Women with the brain disorder epilepsy may have several special considerations because of the relationship between the female sex hormones, estrogen and progesterone, and seizures. Some women find that the frequency and pattern of their seizures fluctuate during times of significant hormonal change, such as during puberty, pregnancy and menopause (the end of menstruation). Many women also notice a change in their seizures during their menstrual cycle.
Estrogen and progesterone are hormones that regulate the menstrual cycle and prepare the body for reproduction. Estrogen excites electrical activity in the brain, increasing the risk of seizures, whereas progesterone suppresses electrical activity and reduces seizure risk. Therefore, when imbalance occurs and there is more estrogen in the body than progesterone, it can increase the risk of seizures in women with epilepsy.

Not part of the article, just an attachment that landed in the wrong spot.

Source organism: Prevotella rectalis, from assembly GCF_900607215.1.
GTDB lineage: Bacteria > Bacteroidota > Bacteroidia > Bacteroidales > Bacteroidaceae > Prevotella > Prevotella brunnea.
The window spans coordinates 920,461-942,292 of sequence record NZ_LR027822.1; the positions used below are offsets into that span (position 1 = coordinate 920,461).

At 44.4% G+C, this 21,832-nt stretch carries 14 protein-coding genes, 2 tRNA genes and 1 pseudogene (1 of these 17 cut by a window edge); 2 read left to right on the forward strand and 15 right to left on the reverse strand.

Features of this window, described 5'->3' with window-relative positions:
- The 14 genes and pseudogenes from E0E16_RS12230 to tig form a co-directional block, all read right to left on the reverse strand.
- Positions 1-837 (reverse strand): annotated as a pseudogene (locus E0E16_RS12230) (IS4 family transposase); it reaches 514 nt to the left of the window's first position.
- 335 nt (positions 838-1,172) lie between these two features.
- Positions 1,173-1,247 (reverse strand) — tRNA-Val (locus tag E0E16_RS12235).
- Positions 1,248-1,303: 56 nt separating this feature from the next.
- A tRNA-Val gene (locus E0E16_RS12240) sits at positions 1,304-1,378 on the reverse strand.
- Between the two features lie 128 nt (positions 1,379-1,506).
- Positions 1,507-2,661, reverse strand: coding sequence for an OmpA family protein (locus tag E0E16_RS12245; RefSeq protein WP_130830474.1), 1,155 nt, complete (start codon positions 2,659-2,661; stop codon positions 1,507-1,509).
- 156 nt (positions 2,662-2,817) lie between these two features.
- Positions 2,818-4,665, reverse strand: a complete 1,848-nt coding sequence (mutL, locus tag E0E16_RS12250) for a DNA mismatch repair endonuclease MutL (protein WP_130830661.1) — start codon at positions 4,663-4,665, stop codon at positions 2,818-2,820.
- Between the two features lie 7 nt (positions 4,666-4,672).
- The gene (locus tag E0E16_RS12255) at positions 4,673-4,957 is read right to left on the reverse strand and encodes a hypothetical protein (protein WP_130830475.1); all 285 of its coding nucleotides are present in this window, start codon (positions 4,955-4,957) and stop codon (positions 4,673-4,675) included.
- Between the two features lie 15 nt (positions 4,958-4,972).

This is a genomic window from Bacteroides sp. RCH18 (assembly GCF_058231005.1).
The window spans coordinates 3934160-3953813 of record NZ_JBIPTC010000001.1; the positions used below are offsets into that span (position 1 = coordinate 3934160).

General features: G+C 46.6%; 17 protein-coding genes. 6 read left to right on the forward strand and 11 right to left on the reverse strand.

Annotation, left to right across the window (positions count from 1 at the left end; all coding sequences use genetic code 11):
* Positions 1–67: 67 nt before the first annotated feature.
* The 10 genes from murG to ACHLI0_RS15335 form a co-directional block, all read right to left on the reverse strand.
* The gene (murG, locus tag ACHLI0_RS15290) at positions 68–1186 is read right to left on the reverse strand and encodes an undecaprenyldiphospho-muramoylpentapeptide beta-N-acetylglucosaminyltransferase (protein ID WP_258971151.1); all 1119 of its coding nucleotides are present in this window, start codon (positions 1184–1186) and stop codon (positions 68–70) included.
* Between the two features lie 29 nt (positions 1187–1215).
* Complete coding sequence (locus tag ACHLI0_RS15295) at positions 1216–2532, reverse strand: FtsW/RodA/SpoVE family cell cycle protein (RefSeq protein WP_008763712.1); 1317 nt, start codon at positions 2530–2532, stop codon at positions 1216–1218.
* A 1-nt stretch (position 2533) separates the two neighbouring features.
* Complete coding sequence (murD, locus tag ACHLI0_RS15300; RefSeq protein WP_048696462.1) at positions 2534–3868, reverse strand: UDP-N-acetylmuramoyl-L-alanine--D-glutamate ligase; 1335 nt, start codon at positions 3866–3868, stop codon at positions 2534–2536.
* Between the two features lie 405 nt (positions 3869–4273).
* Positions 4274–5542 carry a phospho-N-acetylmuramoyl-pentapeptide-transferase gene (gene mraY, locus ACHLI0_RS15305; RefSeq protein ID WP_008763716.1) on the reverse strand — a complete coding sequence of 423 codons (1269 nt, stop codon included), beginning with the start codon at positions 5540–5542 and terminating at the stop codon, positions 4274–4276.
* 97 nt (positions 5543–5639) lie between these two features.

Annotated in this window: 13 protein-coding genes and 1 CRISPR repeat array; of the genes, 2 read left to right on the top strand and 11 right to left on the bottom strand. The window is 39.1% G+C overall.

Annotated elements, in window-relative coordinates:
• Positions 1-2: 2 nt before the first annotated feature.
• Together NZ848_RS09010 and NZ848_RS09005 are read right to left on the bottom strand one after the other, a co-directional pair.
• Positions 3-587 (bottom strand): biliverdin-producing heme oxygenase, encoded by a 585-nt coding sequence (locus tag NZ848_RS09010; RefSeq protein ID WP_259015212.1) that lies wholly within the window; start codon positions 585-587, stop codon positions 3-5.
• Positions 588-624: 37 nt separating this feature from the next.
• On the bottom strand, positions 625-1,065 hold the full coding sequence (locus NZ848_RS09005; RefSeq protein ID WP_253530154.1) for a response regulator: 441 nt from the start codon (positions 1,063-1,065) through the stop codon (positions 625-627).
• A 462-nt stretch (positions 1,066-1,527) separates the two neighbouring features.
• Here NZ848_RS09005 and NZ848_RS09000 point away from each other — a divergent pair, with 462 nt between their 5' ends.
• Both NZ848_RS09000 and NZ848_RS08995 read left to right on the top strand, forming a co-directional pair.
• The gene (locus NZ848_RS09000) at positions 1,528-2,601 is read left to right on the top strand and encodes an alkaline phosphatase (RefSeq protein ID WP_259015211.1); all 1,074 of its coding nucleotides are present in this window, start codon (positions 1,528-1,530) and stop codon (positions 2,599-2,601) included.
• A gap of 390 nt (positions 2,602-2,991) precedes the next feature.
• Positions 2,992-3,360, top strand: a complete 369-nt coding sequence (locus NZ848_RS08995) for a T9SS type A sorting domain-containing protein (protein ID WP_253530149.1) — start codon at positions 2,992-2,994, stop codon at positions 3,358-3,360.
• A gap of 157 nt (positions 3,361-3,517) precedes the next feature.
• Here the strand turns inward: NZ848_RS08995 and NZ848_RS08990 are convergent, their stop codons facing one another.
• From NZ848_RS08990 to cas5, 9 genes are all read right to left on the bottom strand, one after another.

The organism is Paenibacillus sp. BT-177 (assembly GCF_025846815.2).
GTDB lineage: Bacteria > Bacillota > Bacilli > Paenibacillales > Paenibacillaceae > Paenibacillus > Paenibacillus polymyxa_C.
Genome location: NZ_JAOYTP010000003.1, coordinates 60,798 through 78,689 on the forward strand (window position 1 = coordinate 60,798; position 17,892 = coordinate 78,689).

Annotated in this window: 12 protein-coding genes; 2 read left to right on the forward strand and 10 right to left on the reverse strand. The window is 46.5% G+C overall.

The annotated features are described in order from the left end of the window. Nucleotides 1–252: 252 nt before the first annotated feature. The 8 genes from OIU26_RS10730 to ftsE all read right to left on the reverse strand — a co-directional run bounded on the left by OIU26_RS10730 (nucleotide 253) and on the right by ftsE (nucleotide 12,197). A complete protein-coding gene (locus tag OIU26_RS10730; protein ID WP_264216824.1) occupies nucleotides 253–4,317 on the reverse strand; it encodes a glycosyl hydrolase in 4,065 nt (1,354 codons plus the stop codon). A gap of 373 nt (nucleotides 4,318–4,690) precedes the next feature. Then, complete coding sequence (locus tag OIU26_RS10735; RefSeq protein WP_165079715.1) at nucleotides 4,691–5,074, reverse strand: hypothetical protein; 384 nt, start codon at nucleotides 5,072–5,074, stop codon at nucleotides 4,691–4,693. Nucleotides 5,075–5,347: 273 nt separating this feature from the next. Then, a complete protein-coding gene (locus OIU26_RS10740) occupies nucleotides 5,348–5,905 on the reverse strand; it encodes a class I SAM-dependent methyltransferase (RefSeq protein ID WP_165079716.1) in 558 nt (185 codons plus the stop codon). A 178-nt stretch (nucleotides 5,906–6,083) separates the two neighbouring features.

Over 90 percent of women with epilepsy give birth to a normal, healthy baby, according to the National Institute of Neurological Disorders and Stroke (NINDS). However, there are special considerations for pregnant women with epilepsy. For example, most pregnant women with epilepsy are encouraged to lower their dose of seizure medication or switch to a different medication to reduce the risk of birth defects. Additionally, women should take special precautions after giving birth to ensure the safety of themselves and their child, such as avoiding bathing the child alone and feeding the child on the floor to reduce the risk of an accidental fall should a seizure occur.